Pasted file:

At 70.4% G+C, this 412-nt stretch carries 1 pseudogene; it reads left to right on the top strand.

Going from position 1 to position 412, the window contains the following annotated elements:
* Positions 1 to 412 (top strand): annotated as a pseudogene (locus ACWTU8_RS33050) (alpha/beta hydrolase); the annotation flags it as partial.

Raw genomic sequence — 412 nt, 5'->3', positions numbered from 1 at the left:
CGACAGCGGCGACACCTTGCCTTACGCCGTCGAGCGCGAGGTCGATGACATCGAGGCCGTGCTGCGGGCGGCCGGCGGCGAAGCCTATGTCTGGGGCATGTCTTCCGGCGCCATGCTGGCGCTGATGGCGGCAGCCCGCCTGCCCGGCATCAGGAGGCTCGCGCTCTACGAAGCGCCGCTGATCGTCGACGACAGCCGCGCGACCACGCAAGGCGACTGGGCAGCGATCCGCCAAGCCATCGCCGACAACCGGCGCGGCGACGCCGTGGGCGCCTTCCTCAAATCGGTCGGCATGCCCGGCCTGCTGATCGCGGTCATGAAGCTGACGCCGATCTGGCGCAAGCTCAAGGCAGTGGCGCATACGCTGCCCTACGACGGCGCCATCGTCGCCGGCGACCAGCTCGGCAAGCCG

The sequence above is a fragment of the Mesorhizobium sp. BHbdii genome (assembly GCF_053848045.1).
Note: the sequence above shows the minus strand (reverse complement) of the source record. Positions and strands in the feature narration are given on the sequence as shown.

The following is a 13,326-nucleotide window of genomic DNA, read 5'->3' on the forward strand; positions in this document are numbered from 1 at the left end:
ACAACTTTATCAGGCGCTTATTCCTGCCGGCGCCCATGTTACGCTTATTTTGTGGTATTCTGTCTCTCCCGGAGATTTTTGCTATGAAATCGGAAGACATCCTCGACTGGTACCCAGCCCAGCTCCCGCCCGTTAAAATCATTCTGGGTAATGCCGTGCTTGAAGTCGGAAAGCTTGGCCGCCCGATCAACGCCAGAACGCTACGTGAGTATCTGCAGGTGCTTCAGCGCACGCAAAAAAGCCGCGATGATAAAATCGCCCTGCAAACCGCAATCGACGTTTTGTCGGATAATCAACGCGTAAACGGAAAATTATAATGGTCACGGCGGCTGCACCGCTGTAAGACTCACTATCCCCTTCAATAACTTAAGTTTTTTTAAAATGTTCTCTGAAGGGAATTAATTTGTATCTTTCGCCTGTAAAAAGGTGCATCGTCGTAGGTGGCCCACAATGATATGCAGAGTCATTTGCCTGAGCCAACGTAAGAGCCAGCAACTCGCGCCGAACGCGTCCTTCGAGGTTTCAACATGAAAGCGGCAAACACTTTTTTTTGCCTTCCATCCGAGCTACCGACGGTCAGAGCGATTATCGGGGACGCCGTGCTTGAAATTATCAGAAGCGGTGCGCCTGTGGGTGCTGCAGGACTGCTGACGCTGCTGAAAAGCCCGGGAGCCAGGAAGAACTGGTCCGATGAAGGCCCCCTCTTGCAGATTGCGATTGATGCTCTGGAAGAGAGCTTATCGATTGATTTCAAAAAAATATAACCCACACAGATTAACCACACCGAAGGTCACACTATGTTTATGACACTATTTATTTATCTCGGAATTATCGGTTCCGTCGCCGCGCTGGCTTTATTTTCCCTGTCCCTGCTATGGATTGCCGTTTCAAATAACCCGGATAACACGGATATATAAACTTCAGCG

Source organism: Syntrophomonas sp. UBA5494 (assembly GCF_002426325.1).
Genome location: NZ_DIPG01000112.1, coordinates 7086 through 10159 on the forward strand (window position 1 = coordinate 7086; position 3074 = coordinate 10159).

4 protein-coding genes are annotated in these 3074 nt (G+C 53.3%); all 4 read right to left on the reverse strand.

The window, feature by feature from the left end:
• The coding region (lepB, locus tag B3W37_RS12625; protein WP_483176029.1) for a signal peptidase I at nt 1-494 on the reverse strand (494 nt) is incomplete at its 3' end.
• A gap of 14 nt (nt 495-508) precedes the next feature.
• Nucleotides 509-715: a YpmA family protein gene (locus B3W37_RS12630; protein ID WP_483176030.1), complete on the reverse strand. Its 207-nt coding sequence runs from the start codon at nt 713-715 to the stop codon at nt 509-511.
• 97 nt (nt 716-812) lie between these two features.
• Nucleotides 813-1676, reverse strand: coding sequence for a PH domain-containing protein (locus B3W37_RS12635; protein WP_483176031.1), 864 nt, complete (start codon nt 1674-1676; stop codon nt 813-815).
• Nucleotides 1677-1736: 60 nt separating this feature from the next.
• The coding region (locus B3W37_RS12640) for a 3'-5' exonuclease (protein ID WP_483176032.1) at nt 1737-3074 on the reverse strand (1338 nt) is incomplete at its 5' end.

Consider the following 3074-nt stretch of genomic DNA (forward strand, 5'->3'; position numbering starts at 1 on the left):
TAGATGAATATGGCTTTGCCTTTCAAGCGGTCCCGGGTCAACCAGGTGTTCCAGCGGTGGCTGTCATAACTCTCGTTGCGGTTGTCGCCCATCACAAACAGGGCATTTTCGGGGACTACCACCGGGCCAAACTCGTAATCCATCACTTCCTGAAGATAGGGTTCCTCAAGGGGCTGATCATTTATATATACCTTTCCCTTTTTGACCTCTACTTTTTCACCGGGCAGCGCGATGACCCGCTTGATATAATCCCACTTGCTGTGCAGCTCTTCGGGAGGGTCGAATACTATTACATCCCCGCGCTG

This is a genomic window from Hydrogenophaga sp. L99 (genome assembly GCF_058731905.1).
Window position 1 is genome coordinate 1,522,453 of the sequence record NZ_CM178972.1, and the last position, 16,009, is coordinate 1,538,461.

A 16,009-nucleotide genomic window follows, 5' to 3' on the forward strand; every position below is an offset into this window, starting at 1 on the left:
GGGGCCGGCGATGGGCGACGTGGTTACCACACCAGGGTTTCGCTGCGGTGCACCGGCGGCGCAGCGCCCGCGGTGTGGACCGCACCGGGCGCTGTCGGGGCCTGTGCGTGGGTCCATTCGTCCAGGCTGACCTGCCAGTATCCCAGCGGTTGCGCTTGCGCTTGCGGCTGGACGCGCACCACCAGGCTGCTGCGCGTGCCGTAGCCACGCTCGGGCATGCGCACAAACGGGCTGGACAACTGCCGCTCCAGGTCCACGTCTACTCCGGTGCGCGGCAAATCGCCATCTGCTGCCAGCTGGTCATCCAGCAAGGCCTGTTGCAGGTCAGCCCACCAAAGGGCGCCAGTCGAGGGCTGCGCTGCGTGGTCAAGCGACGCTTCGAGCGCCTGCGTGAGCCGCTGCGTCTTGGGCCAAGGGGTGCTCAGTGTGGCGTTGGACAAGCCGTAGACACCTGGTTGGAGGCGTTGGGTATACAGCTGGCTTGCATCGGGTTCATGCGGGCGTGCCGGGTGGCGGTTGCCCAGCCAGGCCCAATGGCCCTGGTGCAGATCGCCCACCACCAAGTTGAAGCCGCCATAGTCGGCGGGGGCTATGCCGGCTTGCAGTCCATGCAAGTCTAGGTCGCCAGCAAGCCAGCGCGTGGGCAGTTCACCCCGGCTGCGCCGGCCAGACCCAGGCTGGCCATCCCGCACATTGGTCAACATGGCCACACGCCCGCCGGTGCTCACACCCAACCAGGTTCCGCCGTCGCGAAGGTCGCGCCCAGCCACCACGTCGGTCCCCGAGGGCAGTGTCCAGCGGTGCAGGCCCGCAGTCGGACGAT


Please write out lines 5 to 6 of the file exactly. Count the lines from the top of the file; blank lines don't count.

CGACAGCGGCGACACCTTGCCTTACGCCGTCGAGCGCGAGGTCGATGACATCGAGGCCGTGCTGCGGGCGGCCGGCGGCGAAGCCTATGTCTGGGGCATGTCTTCCGGCGCCATGCTGGCGCTGATGGCGGCAGCCCGCCTGCCCGGCATCAGGAGGCTCGCGCTCTACGAAGCGCCGCTGATCGTCGACGACAGCCGCGCGACCACGCAAGGCGACTGGGCAGCGATCCGCCAAGCCATCGCCGACAACCGGCGCGGCGACGCCGTGGGCGCCTTCCTCAAATCGGTCGGCATGCCCGGCCTGCTGATCGCGGTCATGAAGCTGACGCCGATCTGGCGCAAGCTCAAGGCAGTGGCGCATACGCTGCCCTACGACGGCGCCATCGTCGCCGGCGACCAGCTCGGCAAGCCG

The sequence above is a fragment of the Mesorhizobium sp. BHbdii genome (assembly GCF_053848045.1).